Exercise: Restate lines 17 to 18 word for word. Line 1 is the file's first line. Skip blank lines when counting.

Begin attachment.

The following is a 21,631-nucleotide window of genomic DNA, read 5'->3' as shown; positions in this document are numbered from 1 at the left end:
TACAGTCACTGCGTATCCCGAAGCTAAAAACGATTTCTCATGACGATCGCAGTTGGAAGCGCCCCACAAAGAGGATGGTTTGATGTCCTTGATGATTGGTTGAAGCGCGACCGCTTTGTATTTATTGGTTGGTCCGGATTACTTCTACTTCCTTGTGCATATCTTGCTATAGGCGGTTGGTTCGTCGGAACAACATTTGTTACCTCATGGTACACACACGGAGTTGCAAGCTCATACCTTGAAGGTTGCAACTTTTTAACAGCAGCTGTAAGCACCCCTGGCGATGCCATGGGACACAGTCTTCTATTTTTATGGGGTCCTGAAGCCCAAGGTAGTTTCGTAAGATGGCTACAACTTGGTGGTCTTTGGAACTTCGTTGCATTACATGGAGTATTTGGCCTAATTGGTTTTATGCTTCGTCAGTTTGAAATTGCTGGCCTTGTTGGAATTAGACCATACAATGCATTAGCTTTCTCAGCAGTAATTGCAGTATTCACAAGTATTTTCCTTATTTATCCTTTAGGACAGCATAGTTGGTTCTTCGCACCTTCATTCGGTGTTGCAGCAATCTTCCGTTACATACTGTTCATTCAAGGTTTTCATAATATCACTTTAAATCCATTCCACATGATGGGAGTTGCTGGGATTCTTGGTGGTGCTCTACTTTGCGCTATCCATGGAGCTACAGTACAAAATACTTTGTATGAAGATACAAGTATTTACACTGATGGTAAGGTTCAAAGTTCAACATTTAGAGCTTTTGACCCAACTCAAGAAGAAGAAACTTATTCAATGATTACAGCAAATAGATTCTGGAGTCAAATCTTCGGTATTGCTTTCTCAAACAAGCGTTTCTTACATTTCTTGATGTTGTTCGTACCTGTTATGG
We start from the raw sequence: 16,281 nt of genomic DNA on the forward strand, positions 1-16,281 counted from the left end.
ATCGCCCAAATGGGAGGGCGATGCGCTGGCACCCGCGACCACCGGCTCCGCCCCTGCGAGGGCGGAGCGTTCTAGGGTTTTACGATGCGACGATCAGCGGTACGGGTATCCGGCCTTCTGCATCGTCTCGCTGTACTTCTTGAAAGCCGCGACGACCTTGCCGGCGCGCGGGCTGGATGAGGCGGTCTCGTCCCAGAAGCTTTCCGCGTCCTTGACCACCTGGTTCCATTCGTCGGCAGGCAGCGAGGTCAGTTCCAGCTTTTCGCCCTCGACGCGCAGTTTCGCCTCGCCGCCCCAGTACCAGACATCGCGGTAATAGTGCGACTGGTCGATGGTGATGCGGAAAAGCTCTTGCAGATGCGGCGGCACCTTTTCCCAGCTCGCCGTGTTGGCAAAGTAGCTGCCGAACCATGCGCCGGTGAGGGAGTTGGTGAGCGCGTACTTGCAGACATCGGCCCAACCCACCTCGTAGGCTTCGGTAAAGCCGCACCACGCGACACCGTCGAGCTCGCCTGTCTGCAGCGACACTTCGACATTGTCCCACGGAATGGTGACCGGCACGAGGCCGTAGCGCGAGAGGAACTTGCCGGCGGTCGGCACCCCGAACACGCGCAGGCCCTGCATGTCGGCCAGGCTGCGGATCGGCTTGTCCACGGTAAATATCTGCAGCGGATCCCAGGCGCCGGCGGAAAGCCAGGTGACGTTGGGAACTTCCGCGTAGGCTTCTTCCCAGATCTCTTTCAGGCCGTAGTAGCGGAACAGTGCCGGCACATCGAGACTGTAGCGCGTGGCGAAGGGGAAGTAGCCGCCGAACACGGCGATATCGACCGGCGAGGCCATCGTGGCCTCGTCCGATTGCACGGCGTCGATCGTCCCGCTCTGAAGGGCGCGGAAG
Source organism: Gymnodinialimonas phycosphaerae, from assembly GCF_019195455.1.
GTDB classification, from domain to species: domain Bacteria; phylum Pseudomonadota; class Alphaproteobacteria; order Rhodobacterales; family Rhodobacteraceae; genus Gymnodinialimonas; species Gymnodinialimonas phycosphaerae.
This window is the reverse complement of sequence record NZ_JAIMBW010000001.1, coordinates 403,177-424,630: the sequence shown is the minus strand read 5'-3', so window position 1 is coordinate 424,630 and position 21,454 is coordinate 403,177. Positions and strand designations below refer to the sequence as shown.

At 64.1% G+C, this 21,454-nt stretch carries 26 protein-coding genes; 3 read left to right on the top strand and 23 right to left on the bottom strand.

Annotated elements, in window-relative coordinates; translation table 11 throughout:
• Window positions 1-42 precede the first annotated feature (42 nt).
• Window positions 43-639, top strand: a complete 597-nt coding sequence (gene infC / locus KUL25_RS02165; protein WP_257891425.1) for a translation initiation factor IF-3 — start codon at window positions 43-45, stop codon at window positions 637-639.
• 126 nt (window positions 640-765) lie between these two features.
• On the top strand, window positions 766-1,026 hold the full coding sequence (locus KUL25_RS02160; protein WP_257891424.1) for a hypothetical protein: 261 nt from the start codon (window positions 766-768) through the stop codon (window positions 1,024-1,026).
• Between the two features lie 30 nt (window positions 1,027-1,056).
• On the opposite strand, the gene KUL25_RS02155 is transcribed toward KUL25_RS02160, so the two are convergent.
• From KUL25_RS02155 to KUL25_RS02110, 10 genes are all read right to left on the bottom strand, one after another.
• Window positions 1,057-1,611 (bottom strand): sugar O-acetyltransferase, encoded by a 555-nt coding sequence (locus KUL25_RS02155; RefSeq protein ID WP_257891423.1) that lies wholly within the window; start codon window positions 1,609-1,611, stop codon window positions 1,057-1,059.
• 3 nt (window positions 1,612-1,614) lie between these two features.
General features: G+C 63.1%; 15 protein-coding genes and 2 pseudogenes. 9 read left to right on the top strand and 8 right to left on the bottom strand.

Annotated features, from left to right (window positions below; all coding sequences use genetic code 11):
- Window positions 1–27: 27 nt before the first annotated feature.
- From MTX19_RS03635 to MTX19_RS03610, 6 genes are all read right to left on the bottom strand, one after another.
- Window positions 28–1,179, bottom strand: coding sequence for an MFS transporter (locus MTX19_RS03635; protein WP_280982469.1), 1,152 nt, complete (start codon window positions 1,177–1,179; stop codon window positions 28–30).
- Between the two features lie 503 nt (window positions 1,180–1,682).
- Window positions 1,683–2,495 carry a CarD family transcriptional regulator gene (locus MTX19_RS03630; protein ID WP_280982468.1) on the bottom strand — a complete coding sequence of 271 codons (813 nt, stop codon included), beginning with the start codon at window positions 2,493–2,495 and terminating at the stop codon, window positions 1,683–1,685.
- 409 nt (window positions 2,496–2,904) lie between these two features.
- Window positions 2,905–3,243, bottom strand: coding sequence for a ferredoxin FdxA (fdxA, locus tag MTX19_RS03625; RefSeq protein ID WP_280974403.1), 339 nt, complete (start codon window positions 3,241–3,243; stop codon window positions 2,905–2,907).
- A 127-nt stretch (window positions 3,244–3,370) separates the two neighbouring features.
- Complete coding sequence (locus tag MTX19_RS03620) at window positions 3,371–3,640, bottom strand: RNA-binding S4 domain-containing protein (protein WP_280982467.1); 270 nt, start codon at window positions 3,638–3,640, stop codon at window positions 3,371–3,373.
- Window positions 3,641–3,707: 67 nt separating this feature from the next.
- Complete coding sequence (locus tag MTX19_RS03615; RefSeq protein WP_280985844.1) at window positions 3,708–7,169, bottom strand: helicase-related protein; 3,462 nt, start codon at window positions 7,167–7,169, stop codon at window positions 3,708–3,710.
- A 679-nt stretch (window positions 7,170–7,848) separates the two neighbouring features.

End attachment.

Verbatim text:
• Window positions 1,057-1,611 (bottom strand): sugar O-acetyltransferase, encoded by a 555-nt coding sequence (locus KUL25_RS02155; RefSeq protein ID WP_257891423.1) that lies wholly within the window; start codon window positions 1,609-1,611, stop codon window positions 1,057-1,059.
• 3 nt (window positions 1,612-1,614) lie between these two features.